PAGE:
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Further fraud concerns voiced over Christmas e-commerce surge

02 December 2011 - 09:46 by Mike Price

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Experts are continuing to emphasise the need for security if consumers want to achieve safe shopping online this Christmas, with a new study from PayPal suggesting that many Brits are not adhering to basic rules in order to protect their privacy and their bank accounts from manipulation.

The survey found that a fifth of UK shoppers who use the web have a password which they use across a number of different sites, which means that if it is compromised, then a whole host of their favourite services could be exploited.

In addition, about 33 per cent of people do not look out for the small padlock icon in their browser window that indicates they are involved in a session of safe shopping online. Without this their payments could be made over an unsecured connection, which might open them up to data theft at the hand of hackers.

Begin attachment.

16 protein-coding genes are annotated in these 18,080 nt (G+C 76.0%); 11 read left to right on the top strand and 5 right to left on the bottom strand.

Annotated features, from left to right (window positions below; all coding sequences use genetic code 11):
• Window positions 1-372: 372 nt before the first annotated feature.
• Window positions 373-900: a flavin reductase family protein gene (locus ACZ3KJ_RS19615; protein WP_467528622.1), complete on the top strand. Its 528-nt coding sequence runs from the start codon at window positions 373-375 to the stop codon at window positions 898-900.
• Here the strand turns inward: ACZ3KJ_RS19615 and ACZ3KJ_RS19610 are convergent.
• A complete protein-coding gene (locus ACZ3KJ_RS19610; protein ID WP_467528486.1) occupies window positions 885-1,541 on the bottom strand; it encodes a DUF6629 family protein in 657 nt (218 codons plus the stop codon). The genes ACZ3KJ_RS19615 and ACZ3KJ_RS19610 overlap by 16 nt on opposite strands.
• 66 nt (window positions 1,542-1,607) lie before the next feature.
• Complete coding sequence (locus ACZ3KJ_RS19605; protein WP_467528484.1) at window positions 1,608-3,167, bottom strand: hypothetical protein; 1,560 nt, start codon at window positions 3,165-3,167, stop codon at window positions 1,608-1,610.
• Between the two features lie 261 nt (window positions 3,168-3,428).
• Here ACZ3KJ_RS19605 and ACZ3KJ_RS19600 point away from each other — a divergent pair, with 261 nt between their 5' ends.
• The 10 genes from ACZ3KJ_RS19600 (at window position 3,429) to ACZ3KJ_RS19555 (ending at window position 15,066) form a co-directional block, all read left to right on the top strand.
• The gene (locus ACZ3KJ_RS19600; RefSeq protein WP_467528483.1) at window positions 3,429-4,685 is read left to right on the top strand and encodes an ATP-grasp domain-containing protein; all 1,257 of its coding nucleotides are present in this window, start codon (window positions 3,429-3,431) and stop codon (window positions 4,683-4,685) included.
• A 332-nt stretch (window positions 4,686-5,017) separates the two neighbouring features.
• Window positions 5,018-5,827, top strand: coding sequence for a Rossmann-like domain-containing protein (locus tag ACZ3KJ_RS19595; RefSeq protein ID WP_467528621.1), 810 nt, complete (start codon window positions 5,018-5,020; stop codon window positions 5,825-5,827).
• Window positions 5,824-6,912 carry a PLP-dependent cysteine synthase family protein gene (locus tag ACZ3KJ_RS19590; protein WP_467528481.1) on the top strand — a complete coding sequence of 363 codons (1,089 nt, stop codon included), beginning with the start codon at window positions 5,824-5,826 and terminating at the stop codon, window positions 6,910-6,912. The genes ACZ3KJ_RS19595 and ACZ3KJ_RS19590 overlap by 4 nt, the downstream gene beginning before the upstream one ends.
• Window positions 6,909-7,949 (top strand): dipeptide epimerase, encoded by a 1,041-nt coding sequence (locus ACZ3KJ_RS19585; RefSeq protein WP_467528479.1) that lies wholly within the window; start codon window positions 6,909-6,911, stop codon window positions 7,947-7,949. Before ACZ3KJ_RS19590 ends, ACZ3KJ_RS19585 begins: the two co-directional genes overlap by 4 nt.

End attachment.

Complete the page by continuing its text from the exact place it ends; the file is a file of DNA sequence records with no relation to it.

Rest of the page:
PayPal spokesperson, Rob Skinner, said that the influx of consumers to the web was unsurprising given the popularity of Christmas, combined with economic pressures which are privileging low prices above anything else.

He said that this could lead to complacency as consumers rush to buy the gifts they need, but he advised shoppers to take the time to protect themselves when carrying out online shopping.

Christmas 2011 will see more gifts being bought online than ever before, with the average individual e-commerce spend rising by £245 compared with last year. There will be unavoidable losses due to fraud with such a large market emerging, but it is through expert advice and careful consideration of security that consumers will be able to enjoy e-commerce sites while avoiding threats.

Many will sidestep security risks by relying on major name retailers like Amazon, while using PayPal can help provide you with certain protection when using auction sites like eBay.